The Southwestern Historical Quarterly, Volume 26, July 1922 - April, 1923 Page: 16
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Southwestern Historical Quarterly
these Indians were about to cross into Texas to commit depreda-
tions. Rusk forced the Caddo to surrender, and turned their
arms over to their agent in Shreveport. He promised the In-
dians that the government of Texas would support them.48 In
his letter to the Secretary of War on December 1, 1838, Rusk,
after describing the above incident, said:
I shall proceed with Col. McLeod to Red River in the morning
where I hope to be able to raise a sufficient force to proceed at
once to the Three Forks of the Trinity. In the meantime it is
important to urge upon Congress the necessity of .making per-
manent arrangements for the defense of the frontiers. It will
not do to depend upon the Militia for that purpose unless the laws
regulating them are made much more rigid than at present.4"
III. TREATY NEGOTIATIONS
Houston believed firmly in the expediency and justice of nego-
tiating treaties with the Indians, and did all in his power to
make the establishment of friendly relations with the tribes, the
vital policy of his administration. In order to appoint commis-
sioners, and make treaties, however, he was obliged to have "the
advice and consent of two-thirds of the senate," so that he was
not able to execute all his plans.0 On November 9, 1836, the
president sent a message to the senate nominating certain com-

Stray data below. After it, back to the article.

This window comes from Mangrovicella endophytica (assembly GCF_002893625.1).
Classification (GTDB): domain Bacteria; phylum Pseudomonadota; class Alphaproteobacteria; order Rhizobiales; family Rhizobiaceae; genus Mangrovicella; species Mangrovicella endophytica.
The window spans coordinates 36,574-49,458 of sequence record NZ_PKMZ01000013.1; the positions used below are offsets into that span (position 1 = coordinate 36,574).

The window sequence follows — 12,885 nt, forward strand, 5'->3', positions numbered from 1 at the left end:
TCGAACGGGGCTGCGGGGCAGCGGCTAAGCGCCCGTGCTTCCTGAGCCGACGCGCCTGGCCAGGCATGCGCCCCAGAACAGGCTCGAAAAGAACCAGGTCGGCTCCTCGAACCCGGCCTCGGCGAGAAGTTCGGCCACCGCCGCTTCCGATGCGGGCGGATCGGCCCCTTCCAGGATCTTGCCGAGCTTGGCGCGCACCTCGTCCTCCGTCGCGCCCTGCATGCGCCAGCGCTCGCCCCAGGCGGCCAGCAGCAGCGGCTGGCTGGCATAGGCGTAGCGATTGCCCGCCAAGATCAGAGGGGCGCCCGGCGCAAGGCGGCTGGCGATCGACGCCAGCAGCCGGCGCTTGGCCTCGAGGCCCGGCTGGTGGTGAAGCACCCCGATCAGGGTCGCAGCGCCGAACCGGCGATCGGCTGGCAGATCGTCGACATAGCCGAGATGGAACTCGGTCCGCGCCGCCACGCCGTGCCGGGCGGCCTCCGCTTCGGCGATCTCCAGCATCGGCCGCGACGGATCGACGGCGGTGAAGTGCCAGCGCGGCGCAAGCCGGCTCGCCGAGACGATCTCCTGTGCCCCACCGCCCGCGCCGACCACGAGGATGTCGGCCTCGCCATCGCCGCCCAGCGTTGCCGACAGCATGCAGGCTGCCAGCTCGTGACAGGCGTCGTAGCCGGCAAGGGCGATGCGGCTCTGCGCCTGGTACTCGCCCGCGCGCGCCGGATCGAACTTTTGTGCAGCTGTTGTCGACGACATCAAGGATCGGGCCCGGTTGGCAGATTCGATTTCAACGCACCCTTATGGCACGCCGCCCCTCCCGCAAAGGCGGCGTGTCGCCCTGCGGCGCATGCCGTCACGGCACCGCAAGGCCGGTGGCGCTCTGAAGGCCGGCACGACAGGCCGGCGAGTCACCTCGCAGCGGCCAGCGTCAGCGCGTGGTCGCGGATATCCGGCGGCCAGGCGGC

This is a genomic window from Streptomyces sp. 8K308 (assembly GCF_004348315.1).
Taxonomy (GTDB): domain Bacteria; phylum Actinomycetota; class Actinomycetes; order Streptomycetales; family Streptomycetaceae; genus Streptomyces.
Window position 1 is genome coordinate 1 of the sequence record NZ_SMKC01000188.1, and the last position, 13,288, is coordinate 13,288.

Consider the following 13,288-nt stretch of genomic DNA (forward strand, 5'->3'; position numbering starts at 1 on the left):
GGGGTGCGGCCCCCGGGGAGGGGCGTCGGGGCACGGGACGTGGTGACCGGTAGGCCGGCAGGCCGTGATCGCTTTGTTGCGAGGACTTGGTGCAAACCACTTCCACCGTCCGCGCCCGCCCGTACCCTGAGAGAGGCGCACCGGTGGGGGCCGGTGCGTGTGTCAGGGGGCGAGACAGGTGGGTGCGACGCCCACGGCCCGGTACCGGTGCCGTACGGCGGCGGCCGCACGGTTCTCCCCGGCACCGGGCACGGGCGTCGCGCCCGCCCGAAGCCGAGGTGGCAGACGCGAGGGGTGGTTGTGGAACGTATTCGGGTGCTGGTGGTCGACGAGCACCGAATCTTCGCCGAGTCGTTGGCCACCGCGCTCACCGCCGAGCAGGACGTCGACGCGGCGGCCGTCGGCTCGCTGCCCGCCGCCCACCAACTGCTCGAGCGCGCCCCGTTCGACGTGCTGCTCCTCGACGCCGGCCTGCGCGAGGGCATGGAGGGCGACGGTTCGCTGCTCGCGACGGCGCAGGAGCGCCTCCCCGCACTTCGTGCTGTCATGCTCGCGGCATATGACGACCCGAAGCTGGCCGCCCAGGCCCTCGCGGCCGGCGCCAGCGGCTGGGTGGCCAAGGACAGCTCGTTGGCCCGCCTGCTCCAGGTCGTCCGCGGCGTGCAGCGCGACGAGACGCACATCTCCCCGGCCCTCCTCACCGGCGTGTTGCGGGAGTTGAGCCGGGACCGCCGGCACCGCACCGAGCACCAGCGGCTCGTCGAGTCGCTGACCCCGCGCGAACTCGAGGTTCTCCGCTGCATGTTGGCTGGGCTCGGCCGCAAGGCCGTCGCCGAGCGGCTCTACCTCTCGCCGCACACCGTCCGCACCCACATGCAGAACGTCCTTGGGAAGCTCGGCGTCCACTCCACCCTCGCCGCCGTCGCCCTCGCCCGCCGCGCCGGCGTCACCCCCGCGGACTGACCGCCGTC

missioners to treat with the Indians. He said that information
had been received that large bodies of Indians had assembled on
the Trinity and were desirous of forming treaties of peace with
the government. "I cannot too forcibly recommend the adoption
of any means which will attach them to us, nor too seriously im-
press upon you the policy of drawing them to us by chords of
friendship by means of treaties and of Commerce.'"51 One of the
president's nominees was rejected by the senate, so on November
10, he sent two other names for their approval. Again the senate
"Ibid.; Yoakum, History of Texas, II, 260.
"Manuscript: Thomas J. Rusk, to the Secretary of War, December 1,
1838. Indian Affairs, Texas State Library. Rusk's further movements
in this expedition cannot be traced with the sources at hand.
OGammel, Laws of Texas, I, 1076, Constitution of the Republic, Article
VI, Section 5.
"Winkler (editor), Secret Journals of the Senate, 1 Congress, 1 Ses-
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Texas State Historical Association. The Southwestern Historical Quarterly, Volume 26, July 1922 - April, 1923, periodical, 1923; Austin, Texas. (texashistory.unt.edu/ark:/67531/metapth101084/m1/22/: accessed January 18, 2018), University of North Texas Libraries, The Portal to Texas History, texashistory.unt.edu; crediting Texas State Historical Association.